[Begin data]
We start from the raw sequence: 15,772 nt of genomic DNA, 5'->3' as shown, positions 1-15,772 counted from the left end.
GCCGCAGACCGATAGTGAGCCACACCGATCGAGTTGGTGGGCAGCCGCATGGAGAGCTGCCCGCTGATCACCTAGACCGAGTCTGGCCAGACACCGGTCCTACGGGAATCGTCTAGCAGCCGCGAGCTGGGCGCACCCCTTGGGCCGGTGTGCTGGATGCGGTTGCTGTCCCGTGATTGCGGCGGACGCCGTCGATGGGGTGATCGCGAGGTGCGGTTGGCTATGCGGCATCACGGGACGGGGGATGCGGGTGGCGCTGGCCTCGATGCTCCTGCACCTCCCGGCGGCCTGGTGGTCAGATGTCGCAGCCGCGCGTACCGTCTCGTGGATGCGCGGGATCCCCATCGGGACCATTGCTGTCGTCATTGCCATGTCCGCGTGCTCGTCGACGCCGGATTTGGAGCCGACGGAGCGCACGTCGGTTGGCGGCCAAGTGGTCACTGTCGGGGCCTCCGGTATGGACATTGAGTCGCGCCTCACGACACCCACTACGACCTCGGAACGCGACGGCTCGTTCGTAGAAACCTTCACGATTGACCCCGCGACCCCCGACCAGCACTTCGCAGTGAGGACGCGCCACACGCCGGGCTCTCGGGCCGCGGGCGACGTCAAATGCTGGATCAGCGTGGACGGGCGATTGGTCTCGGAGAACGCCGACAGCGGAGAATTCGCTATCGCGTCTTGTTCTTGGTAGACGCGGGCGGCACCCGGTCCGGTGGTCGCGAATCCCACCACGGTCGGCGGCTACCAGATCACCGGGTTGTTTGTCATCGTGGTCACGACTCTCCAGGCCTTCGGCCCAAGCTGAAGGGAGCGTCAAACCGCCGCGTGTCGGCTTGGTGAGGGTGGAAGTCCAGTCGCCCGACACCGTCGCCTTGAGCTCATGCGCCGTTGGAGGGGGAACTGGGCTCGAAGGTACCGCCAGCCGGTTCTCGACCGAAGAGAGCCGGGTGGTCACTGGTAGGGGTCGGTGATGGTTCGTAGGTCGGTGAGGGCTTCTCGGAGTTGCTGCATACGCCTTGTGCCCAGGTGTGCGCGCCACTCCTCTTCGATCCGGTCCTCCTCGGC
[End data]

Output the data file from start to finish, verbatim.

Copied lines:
We start from the raw sequence: 15,772 nt of genomic DNA, 5'->3' as shown, positions 1-15,772 counted from the left end.
GCCGCAGACCGATAGTGAGCCACACCGATCGAGTTGGTGGGCAGCCGCATGGAGAGCTGCCCGCTGATCACCTAGACCGAGTCTGGCCAGACACCGGTCCTACGGGAATCGTCTAGCAGCCGCGAGCTGGGCGCACCCCTTGGGCCGGTGTGCTGGATGCGGTTGCTGTCCCGTGATTGCGGCGGACGCCGTCGATGGGGTGATCGCGAGGTGCGGTTGGCTATGCGGCATCACGGGACGGGGGATGCGGGTGGCGCTGGCCTCGATGCTCCTGCACCTCCCGGCGGCCTGGTGGTCAGATGTCGCAGCCGCGCGTACCGTCTCGTGGATGCGCGGGATCCCCATCGGGACCATTGCTGTCGTCATTGCCATGTCCGCGTGCTCGTCGACGCCGGATTTGGAGCCGACGGAGCGCACGTCGGTTGGCGGCCAAGTGGTCACTGTCGGGGCCTCCGGTATGGACATTGAGTCGCGCCTCACGACACCCACTACGACCTCGGAACGCGACGGCTCGTTCGTAGAAACCTTCACGATTGACCCCGCGACCCCCGACCAGCACTTCGCAGTGAGGACGCGCCACACGCCGGGCTCTCGGGCCGCGGGCGACGTCAAATGCTGGATCAGCGTGGACGGGCGATTGGTCTCGGAGAACGCCGACAGCGGAGAATTCGCTATCGCGTCTTGTTCTTGGTAGACGCGGGCGGCACCCGGTCCGGTGGTCGCGAATCCCACCACGGTCGGCGGCTACCAGATCACCGGGTTGTTTGTCATCGTGGTCACGACTCTCCAGGCCTTCGGCCCAAGCTGAAGGGAGCGTCAAACCGCCGCGTGTCGGCTTGGTGAGGGTGGAAGTCCAGTCGCCCGACACCGTCGCCTTGAGCTCATGCGCCGTTGGAGGGGGAACTGGGCTCGAAGGTACCGCCAGCCGGTTCTCGACCGAAGAGAGCCGGGTGGTCACTGGTAGGGGTCGGTGATGGTTCGTAGGTCGGTGAGGGCTTCTCGGAGTTGCTGCATACGCCTTGTGCCCAGGTGTGCGCGCCACTCCTCTTCGATCCGGTCCTCCTCGGC